Londonderry students serve slices for charity
LONDONDERRY — For a group of conscientious Londonderry High School students, raising awareness and funds for children and adults living with autism was as easy as pie.
On Thursday night members of the school's National Honor Society sponsored their first annual "Pizza Wars" fundraiser.
Proceeds from event admission, as well as a separate bake sale and Red Sox ticket raffle, were donated to Autism Speaks, an organization that funds research and advocacy for those with autism and their families.
Teacher Mary Shank, who serves as the group's staff advisor, said the event was inspired by fundraising efforts for the nonprofit that took place at the school earlier this year.
Shank said about 50 students volunteered to serve pizza at Thursday night's event, which by all accounts was a successful one.
About a half hour after the doors in the school cafeteria opened, over 100 guests had purchased event tickets. Students and staff are hoping to make Pizza Wars an annual tradition.
Ten pizza shops from the greater Londonderry area participated in the Pizza Wars fundraiser, including Prosciutto's, Grand Slam Pizza, Fratello's Restaurant, Season's, Market Basket, Jake D's, Haley's Pizza, Juliano's, Giovanni's Pizza and Capri Pizza, while Coca Cola in Londonderry donated beverages.
Guests had the chance to vote on their favorite cheese, pepperoni and specialty pies, with recognition given to each category winner.
"They get to have bragging rights," Shank said.
Teacher Crystal Rich, staff advisor for the school's Athletic Leadership Council, said her students had raised nearly $5,000 for the cause last fall, during a school-wide Autism Awareness Week.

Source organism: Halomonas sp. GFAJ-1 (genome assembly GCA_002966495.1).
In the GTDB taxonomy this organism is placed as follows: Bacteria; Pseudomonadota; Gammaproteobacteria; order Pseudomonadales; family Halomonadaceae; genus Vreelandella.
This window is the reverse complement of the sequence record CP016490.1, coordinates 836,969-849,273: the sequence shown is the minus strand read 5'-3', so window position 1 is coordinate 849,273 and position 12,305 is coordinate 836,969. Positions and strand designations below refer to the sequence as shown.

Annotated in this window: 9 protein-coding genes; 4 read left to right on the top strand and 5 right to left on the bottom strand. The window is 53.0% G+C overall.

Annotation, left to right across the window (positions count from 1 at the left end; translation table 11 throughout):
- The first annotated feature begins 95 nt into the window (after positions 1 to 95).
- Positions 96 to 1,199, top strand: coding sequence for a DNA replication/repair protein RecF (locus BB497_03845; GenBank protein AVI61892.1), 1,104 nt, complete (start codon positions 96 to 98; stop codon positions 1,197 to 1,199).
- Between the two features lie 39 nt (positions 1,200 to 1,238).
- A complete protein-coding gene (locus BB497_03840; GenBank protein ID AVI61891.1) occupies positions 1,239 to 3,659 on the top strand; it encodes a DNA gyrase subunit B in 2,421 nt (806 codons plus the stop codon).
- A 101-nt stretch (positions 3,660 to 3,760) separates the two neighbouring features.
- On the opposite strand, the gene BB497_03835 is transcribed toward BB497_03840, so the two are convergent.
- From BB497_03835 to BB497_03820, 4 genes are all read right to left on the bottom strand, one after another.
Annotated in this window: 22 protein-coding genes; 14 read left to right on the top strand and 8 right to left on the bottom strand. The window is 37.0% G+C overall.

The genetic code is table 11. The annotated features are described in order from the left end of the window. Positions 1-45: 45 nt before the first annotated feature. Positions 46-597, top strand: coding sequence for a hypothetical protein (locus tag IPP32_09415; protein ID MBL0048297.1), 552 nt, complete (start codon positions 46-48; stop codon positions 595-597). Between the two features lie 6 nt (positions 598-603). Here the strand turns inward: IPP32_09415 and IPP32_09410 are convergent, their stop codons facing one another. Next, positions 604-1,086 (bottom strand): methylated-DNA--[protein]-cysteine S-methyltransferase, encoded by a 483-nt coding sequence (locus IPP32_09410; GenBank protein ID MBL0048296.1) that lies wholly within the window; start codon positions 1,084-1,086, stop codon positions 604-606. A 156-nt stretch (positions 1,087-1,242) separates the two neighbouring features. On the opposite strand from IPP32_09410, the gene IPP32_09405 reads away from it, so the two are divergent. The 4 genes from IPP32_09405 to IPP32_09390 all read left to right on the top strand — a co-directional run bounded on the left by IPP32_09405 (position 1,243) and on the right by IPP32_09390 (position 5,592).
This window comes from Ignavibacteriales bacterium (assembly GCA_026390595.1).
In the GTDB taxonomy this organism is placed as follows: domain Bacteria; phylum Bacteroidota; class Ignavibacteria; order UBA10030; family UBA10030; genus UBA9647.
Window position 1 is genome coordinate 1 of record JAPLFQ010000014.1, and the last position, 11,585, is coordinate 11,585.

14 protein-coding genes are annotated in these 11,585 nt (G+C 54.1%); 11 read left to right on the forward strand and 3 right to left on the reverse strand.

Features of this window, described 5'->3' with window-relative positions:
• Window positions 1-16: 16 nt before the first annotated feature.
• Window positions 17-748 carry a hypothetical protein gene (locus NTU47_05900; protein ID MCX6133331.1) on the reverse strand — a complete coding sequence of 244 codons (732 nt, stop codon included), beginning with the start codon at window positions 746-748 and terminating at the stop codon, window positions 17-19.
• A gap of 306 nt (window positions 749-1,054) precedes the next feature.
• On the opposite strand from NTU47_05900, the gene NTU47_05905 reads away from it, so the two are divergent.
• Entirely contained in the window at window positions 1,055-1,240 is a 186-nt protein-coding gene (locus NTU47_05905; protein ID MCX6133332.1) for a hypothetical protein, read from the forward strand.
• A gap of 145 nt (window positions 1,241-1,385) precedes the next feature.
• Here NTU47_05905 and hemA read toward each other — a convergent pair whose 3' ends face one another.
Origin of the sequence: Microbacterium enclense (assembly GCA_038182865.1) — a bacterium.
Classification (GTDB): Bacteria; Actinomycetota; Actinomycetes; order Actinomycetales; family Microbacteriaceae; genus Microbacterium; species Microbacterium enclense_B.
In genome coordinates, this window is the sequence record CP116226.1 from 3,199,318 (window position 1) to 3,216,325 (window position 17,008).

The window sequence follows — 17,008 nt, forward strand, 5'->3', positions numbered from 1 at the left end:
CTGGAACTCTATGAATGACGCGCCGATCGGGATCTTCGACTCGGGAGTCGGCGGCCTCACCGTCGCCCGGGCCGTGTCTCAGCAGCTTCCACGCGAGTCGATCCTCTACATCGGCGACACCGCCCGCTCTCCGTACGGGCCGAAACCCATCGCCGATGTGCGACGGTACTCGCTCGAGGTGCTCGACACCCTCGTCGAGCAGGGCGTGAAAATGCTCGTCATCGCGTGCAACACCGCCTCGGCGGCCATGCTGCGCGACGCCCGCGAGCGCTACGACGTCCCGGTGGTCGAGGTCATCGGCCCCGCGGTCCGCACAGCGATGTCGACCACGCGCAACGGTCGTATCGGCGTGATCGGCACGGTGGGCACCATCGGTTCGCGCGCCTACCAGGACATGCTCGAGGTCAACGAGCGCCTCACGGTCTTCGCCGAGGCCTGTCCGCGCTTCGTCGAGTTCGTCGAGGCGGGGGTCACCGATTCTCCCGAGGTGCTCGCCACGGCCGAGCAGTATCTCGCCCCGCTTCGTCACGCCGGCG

Rich's young daughter, Gracie, has autism and over the years, the little girl has made many friends at the local high school.
"We have some really amazing, caring kids at this school," said Rich.
Senior Maeve Holland, a member of the Athletic Leadership Council, staffed an information booth during Thursday's event, where guests could make donations to Autism Speaks and learn more about the organization.
Holland was one of about 60 students to participate in the Walk Now For Autism Speaks event, held at Southern New Hampshire University in late September.
Wearing a "Gracie's Gang" T-shirt in honor of Rich's walking team, Holland said student efforts at the school included sales of Autism Speaks rubber bracelets and handmade fleece scarves made in puzzle-printed fabric to resemble the charity's logo.
"For a couple days there, almost every kid in school was wearing these scarves," she said. "Our fundraising really exceeded our expectations."
Holland noted that Gracie's zest for life serves as an inspiration to many.
"You look at her and you realize that yes, autism changes life," she said. "But that doesn't mean people can't live their lives to the fullest."